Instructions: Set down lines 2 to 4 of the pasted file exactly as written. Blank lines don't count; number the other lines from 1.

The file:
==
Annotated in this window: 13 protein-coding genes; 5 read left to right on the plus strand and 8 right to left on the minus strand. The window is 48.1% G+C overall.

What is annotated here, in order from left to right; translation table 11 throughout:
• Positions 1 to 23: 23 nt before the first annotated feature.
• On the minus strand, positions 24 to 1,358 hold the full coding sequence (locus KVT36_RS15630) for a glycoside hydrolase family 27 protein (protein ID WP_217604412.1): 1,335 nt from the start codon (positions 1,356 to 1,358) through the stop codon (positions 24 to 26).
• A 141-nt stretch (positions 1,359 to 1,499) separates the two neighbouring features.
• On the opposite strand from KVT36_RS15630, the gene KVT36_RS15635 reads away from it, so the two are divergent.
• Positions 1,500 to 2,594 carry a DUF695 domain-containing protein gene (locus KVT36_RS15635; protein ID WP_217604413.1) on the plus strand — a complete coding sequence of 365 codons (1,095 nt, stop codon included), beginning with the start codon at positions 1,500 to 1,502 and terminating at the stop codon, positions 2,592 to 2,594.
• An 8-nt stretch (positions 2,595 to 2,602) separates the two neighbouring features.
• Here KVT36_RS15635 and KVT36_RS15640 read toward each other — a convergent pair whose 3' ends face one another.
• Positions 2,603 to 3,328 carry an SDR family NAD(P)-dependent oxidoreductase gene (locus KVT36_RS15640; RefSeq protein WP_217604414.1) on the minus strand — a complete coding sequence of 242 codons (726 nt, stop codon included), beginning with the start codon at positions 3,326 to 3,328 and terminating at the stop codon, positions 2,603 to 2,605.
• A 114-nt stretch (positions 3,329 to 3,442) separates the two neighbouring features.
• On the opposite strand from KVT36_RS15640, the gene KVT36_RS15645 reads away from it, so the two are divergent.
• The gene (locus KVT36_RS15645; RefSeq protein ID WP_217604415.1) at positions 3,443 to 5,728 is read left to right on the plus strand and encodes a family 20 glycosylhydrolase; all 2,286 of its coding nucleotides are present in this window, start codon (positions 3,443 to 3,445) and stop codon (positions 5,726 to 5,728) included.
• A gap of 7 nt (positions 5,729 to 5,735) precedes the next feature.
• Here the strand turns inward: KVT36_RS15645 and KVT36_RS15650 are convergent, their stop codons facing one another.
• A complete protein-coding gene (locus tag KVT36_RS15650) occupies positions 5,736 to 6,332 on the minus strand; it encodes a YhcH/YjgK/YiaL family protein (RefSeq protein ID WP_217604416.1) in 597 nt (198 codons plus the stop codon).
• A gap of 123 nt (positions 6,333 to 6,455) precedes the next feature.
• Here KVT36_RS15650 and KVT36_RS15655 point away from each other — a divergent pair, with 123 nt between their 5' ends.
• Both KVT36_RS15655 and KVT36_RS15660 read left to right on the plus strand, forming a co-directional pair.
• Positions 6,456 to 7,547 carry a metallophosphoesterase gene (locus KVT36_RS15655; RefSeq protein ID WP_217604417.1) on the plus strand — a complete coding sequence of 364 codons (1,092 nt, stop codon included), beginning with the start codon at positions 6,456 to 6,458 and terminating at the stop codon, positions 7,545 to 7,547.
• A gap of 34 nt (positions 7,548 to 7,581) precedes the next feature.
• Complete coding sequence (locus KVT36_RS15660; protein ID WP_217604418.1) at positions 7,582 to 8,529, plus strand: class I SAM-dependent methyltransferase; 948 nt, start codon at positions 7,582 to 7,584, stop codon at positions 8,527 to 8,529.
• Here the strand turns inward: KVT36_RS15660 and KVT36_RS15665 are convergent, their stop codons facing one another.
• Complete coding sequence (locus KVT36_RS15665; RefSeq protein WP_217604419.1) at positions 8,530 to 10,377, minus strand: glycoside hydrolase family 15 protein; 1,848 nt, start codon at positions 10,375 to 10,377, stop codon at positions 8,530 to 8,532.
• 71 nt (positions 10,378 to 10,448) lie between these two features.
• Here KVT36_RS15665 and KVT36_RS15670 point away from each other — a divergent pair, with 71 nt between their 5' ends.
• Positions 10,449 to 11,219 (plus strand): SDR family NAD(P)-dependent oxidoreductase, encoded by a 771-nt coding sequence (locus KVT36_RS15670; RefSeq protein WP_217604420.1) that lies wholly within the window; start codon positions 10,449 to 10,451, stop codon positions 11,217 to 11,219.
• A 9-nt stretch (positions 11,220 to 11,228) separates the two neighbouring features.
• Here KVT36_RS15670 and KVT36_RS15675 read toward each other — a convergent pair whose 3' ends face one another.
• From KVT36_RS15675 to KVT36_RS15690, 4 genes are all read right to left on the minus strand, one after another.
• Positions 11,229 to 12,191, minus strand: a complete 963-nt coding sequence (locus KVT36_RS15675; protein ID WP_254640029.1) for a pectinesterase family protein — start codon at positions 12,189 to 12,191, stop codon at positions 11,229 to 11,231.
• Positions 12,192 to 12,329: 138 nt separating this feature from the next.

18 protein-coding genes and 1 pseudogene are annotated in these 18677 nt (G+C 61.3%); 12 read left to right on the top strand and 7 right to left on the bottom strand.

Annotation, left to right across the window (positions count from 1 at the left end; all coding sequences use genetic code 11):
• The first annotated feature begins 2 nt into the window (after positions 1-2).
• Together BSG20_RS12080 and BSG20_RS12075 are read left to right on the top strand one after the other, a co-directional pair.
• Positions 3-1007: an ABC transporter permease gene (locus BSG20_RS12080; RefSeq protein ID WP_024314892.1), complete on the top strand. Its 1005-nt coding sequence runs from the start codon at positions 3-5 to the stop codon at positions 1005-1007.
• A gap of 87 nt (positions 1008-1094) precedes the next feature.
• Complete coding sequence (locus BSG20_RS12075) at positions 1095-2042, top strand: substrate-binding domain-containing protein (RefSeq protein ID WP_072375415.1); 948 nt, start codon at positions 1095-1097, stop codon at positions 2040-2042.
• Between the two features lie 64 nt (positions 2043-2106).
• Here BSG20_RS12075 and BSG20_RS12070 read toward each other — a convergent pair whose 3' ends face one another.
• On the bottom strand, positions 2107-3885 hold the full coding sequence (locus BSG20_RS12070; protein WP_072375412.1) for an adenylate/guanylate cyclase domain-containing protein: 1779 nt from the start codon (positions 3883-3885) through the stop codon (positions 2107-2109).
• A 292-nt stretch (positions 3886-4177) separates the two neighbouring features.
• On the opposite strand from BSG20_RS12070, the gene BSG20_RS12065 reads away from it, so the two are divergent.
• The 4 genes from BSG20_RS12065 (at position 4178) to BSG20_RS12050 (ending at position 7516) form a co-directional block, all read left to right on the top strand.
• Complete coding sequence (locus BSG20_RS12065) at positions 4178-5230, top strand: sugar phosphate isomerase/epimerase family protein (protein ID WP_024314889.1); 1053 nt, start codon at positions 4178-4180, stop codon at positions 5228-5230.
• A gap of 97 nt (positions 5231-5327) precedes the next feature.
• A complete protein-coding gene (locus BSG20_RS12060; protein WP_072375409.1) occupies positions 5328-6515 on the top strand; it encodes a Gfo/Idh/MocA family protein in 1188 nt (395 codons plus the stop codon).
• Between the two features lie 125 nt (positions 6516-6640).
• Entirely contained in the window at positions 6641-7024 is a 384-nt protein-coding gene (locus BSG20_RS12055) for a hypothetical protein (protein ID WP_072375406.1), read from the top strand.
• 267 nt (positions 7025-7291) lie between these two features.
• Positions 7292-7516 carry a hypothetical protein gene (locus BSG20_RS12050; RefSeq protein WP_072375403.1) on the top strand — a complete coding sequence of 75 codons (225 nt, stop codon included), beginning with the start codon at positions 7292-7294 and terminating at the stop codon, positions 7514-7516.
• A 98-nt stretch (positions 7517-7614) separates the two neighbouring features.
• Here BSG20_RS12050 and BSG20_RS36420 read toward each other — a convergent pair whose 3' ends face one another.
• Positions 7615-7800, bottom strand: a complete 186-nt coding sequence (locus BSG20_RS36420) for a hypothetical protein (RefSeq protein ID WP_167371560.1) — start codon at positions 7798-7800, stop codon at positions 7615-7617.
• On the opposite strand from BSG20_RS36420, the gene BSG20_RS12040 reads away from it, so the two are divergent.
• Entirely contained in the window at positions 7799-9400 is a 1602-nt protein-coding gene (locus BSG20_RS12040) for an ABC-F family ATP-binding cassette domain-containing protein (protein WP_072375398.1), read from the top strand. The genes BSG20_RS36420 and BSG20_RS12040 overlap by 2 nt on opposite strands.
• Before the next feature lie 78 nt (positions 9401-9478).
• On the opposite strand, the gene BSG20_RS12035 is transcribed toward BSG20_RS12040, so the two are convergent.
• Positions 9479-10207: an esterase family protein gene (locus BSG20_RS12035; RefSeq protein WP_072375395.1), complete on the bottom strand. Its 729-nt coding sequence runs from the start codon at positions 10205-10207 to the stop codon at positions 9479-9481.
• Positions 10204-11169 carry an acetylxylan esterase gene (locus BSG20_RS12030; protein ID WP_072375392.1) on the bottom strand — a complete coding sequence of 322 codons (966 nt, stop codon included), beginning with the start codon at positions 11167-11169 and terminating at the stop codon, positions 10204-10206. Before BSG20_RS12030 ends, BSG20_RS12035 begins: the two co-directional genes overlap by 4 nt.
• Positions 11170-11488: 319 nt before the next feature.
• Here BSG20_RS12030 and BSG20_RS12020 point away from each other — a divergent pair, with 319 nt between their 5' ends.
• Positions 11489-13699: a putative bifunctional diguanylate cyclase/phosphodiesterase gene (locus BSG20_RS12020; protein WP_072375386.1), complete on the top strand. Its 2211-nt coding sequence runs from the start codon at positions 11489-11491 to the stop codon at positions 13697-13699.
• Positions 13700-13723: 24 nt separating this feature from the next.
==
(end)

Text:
What is annotated here, in order from left to right; translation table 11 throughout:
• Positions 1 to 23: 23 nt before the first annotated feature.
• On the minus strand, positions 24 to 1,358 hold the full coding sequence (locus KVT36_RS15630) for a glycoside hydrolase family 27 protein (protein ID WP_217604412.1): 1,335 nt from the start codon (positions 1,356 to 1,358) through the stop codon (positions 24 to 26).